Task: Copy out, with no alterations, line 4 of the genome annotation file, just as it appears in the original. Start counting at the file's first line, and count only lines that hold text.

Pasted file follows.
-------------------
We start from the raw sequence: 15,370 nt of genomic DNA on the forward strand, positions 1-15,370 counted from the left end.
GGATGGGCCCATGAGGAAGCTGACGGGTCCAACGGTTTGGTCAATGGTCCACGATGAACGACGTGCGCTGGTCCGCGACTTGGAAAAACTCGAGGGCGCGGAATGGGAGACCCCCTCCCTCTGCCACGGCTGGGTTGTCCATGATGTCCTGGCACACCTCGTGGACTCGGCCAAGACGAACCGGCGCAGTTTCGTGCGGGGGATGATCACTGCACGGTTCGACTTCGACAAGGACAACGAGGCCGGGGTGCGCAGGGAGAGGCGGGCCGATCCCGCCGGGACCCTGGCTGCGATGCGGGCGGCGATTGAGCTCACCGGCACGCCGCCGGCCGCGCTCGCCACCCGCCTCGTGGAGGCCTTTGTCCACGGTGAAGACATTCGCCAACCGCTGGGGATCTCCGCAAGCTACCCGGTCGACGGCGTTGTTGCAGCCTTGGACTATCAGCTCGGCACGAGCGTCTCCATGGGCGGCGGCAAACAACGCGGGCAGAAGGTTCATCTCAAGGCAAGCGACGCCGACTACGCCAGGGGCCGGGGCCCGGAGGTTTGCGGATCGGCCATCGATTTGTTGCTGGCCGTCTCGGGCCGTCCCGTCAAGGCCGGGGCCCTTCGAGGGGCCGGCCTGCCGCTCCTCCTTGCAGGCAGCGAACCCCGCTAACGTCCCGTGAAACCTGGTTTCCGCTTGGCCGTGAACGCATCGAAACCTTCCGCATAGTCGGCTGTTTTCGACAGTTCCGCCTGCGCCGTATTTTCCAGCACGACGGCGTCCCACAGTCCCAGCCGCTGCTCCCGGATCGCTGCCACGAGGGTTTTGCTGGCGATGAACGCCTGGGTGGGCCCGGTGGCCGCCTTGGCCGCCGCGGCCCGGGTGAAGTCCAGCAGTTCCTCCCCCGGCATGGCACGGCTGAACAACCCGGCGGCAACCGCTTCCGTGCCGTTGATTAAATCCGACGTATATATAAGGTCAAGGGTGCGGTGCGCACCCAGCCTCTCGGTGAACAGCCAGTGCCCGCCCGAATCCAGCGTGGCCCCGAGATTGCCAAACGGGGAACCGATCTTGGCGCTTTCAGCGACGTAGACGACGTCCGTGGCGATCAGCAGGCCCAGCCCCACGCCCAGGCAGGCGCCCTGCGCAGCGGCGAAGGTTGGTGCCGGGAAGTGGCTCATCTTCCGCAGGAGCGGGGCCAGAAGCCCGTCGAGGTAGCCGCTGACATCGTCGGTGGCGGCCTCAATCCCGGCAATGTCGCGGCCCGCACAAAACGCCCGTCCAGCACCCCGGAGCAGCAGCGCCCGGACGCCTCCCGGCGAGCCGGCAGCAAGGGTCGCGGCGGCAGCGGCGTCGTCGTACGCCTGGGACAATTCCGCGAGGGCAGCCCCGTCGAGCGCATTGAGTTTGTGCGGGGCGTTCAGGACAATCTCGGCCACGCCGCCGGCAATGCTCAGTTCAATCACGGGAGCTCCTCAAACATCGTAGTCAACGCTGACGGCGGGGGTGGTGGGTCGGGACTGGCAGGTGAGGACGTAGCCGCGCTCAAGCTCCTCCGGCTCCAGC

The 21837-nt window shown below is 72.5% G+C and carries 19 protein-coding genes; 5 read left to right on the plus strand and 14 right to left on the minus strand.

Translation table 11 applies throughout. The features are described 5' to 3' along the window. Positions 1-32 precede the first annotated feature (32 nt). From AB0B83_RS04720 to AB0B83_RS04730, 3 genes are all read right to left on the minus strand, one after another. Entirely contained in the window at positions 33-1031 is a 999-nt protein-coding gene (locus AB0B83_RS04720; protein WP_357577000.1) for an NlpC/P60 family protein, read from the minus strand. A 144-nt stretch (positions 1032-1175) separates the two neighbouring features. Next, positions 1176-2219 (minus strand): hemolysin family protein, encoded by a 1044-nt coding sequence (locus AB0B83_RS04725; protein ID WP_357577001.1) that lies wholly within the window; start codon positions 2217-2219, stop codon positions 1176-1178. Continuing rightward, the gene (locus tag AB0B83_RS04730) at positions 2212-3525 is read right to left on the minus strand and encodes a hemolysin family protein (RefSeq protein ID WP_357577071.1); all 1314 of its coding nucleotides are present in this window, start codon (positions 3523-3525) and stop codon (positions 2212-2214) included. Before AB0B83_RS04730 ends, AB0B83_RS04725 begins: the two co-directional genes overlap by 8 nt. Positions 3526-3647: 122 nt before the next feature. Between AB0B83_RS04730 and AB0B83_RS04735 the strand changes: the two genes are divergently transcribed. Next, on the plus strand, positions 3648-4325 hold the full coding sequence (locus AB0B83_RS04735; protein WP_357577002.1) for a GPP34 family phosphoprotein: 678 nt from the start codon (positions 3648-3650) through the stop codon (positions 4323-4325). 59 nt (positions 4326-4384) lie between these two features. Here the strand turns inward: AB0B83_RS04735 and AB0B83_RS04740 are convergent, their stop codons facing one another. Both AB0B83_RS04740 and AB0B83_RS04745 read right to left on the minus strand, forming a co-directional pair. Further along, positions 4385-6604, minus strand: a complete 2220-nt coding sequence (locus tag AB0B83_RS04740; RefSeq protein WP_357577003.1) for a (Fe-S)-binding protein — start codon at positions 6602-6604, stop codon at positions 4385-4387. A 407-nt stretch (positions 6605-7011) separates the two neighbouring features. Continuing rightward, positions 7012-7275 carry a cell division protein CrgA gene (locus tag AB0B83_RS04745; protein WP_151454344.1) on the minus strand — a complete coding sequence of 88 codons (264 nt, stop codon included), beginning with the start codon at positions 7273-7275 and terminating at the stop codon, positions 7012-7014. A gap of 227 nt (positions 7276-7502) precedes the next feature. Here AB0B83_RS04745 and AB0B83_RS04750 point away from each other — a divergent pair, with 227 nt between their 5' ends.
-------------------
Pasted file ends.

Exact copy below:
Translation table 11 applies throughout. The features are described 5' to 3' along the window. Positions 1-32 precede the first annotated feature (32 nt). From AB0B83_RS04720 to AB0B83_RS04730, 3 genes are all read right to left on the minus strand, one after another. Entirely contained in the window at positions 33-1031 is a 999-nt protein-coding gene (locus AB0B83_RS04720; protein WP_357577000.1) for an NlpC/P60 family protein, read from the minus strand. A 144-nt stretch (positions 1032-1175) separates the two neighbouring features. Next, positions 1176-2219 (minus strand): hemolysin family protein, encoded by a 1044-nt coding sequence (locus AB0B83_RS04725; protein ID WP_357577001.1) that lies wholly within the window; start codon positions 2217-2219, stop codon positions 1176-1178. Continuing rightward, the gene (locus tag AB0B83_RS04730) at positions 2212-3525 is read right to left on the minus strand and encodes a hemolysin family protein (RefSeq protein ID WP_357577071.1); all 1314 of its coding nucleotides are present in this window, start codon (positions 3523-3525) and stop codon (positions 2212-2214) included. Before AB0B83_RS04730 ends, AB0B83_RS04725 begins: the two co-directional genes overlap by 8 nt. Positions 3526-3647: 122 nt before the next feature. Between AB0B83_RS04730 and AB0B83_RS04735 the strand changes: the two genes are divergently transcribed. Next, on the plus strand, positions 3648-4325 hold the full coding sequence (locus AB0B83_RS04735; protein WP_357577002.1) for a GPP34 family phosphoprotein: 678 nt from the start codon (positions 3648-3650) through the stop codon (positions 4323-4325). 59 nt (positions 4326-4384) lie between these two features. Here the strand turns inward: AB0B83_RS04735 and AB0B83_RS04740 are convergent, their stop codons facing one another. Both AB0B83_RS04740 and AB0B83_RS04745 read right to left on the minus strand, forming a co-directional pair. Further along, positions 4385-6604, minus strand: a complete 2220-nt coding sequence (locus tag AB0B83_RS04740; RefSeq protein WP_357577003.1) for a (Fe-S)-binding protein — start codon at positions 6602-6604, stop codon at positions 4385-4387. A 407-nt stretch (positions 6605-7011) separates the two neighbouring features. Continuing rightward, positions 7012-7275 carry a cell division protein CrgA gene (locus tag AB0B83_RS04745; protein WP_151454344.1) on the minus strand — a complete coding sequence of 88 codons (264 nt, stop codon included), beginning with the start codon at positions 7273-7275 and terminating at the stop codon, positions 7012-7014. A gap of 227 nt (positions 7276-7502) precedes the next feature. Here AB0B83_RS04745 and AB0B83_RS04750 point away from each other — a divergent pair, with 227 nt between their 5' ends.